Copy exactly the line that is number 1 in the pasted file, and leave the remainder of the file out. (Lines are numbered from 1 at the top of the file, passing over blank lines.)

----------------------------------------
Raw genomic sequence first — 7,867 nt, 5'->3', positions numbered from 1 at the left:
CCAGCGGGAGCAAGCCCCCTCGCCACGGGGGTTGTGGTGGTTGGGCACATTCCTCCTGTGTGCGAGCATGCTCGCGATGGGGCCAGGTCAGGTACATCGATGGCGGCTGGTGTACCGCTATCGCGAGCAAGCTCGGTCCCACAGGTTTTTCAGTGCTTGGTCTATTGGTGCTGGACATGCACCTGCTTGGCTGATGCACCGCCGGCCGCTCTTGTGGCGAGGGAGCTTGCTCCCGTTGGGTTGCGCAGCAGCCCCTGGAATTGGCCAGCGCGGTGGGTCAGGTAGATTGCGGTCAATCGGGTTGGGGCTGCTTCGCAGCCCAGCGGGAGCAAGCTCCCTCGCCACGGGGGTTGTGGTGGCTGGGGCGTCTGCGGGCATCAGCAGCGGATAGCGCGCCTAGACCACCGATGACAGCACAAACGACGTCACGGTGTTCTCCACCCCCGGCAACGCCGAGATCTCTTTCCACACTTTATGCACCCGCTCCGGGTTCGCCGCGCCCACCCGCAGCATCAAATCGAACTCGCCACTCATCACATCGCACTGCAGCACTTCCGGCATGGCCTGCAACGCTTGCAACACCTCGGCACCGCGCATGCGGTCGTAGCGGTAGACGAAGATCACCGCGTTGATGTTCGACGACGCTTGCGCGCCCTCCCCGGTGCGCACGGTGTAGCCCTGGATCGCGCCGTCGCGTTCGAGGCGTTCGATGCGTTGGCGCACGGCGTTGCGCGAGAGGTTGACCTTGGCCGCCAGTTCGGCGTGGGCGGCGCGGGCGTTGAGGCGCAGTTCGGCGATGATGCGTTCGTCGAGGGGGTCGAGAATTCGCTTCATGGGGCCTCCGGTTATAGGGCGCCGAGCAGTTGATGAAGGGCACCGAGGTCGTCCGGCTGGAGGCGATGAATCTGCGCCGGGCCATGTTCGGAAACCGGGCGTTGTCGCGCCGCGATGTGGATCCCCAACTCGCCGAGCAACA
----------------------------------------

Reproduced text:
Raw genomic sequence first — 7,867 nt, 5'->3', positions numbered from 1 at the left: